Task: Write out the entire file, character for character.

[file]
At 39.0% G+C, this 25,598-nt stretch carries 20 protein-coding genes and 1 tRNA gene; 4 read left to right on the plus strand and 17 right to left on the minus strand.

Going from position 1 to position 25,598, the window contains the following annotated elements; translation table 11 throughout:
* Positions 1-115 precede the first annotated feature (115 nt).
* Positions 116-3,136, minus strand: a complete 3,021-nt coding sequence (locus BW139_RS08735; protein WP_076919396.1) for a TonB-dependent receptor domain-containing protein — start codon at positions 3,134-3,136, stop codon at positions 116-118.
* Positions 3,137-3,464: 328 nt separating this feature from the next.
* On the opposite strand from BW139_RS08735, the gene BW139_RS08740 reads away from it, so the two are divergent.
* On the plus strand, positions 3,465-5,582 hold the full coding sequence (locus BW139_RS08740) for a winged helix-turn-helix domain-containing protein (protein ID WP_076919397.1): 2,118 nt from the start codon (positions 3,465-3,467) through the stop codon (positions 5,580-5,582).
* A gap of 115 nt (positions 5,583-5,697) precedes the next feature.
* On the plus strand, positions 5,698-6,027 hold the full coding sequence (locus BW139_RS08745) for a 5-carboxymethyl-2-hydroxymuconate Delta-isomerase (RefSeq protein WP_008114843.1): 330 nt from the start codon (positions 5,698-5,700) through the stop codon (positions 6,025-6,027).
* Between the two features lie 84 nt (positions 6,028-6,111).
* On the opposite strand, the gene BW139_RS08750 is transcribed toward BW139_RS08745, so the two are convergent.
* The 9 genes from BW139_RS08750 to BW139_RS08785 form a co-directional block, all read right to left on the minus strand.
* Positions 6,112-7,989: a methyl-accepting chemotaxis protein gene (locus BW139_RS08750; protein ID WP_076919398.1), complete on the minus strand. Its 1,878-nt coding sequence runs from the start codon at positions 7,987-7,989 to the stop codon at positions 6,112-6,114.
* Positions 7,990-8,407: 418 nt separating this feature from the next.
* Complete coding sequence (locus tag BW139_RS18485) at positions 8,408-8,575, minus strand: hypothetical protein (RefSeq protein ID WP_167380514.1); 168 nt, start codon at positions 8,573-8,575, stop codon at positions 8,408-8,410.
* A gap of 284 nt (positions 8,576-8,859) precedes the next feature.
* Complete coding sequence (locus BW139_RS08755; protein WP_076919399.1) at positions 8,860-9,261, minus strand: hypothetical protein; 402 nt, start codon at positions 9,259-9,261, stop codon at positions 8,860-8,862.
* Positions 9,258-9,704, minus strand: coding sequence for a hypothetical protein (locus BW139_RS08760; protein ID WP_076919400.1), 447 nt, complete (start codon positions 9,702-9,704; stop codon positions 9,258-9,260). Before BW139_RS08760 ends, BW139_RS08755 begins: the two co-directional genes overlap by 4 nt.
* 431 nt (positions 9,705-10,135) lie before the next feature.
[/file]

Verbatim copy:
At 39.0% G+C, this 25,598-nt stretch carries 20 protein-coding genes and 1 tRNA gene; 4 read left to right on the plus strand and 17 right to left on the minus strand.

Going from position 1 to position 25,598, the window contains the following annotated elements; translation table 11 throughout:
* Positions 1-115 precede the first annotated feature (115 nt).
* Positions 116-3,136, minus strand: a complete 3,021-nt coding sequence (locus BW139_RS08735; protein WP_076919396.1) for a TonB-dependent receptor domain-containing protein — start codon at positions 3,134-3,136, stop codon at positions 116-118.
* Positions 3,137-3,464: 328 nt separating this feature from the next.
* On the opposite strand from BW139_RS08735, the gene BW139_RS08740 reads away from it, so the two are divergent.
* On the plus strand, positions 3,465-5,582 hold the full coding sequence (locus BW139_RS08740) for a winged helix-turn-helix domain-containing protein (protein ID WP_076919397.1): 2,118 nt from the start codon (positions 3,465-3,467) through the stop codon (positions 5,580-5,582).
* A gap of 115 nt (positions 5,583-5,697) precedes the next feature.
* On the plus strand, positions 5,698-6,027 hold the full coding sequence (locus BW139_RS08745) for a 5-carboxymethyl-2-hydroxymuconate Delta-isomerase (RefSeq protein WP_008114843.1): 330 nt from the start codon (positions 5,698-5,700) through the stop codon (positions 6,025-6,027).
* Between the two features lie 84 nt (positions 6,028-6,111).
* On the opposite strand, the gene BW139_RS08750 is transcribed toward BW139_RS08745, so the two are convergent.
* The 9 genes from BW139_RS08750 to BW139_RS08785 form a co-directional block, all read right to left on the minus strand.
* Positions 6,112-7,989: a methyl-accepting chemotaxis protein gene (locus BW139_RS08750; protein ID WP_076919398.1), complete on the minus strand. Its 1,878-nt coding sequence runs from the start codon at positions 7,987-7,989 to the stop codon at positions 6,112-6,114.
* Positions 7,990-8,407: 418 nt separating this feature from the next.
* Complete coding sequence (locus tag BW139_RS18485) at positions 8,408-8,575, minus strand: hypothetical protein (RefSeq protein ID WP_167380514.1); 168 nt, start codon at positions 8,573-8,575, stop codon at positions 8,408-8,410.
* A gap of 284 nt (positions 8,576-8,859) precedes the next feature.
* Complete coding sequence (locus BW139_RS08755; protein WP_076919399.1) at positions 8,860-9,261, minus strand: hypothetical protein; 402 nt, start codon at positions 9,259-9,261, stop codon at positions 8,860-8,862.
* Positions 9,258-9,704, minus strand: coding sequence for a hypothetical protein (locus BW139_RS08760; protein ID WP_076919400.1), 447 nt, complete (start codon positions 9,702-9,704; stop codon positions 9,258-9,260). Before BW139_RS08760 ends, BW139_RS08755 begins: the two co-directional genes overlap by 4 nt.
* 431 nt (positions 9,705-10,135) lie before the next feature.